Today is the feast day of one of the Church’s earliest and greatest philosophers, St. John the Apostle. John was the only Apostle to die a natural death, and he lived into his nineties. St. Jerome tells us that John still preached, although he would be carried into the church on a litter. People would crowd around him, eager to hear the wisdom of Christ’s favorite follower.
The crowd must have had high expectations. John was considered the most “philosophical” of the Gospel authors, and wrote some of the most breathtaking passages in the New Testament. John, who was closest to Jesus during His life on earth, was also considered to have come closer to capturing the Kingdom of God in his writings. So much so, in fact, that John is always pictured with an eagle, representative of how high above humanity his thoughts soared. Surely, John’s sermons would be incredible.
According to St. Jerome, John repeated one short, simple sentence. “Little children,” he said, “love one another.” That’s it. No “Book of Revelation Part Dieux.” No, “In the beginning was the Word, and it gets more complicated after that.” Nope. Little children, love one another.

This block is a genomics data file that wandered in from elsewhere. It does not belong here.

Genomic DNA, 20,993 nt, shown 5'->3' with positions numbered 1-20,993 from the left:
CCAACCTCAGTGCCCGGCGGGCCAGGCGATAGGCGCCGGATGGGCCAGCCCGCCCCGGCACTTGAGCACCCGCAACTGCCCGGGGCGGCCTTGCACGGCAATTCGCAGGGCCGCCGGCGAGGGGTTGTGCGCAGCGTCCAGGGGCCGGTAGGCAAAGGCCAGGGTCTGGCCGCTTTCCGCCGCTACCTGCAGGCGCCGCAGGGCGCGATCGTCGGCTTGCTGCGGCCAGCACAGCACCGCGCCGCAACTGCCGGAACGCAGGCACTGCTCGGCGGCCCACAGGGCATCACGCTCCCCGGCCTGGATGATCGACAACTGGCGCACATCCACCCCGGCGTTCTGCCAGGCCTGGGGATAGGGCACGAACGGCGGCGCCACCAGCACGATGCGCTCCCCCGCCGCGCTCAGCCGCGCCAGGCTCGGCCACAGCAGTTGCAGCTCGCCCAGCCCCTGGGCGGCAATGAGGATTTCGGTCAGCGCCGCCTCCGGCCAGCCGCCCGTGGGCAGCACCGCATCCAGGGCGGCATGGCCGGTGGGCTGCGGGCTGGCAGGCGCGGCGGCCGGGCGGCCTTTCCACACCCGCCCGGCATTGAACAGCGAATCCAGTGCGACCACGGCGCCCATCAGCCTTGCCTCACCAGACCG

The more I think about that story, the more profound it becomes. After all, wasn’t that the essence of Jesus’ message to us? Didn’t he tell us that there is no greater law or commandment than to love God, and to love one another? All the time, everyone, everywhere. Perhaps John, the Apostle-Philosopher understood better than anyone that more words would add nothing to the greatest message in human history.
Little children, love one another.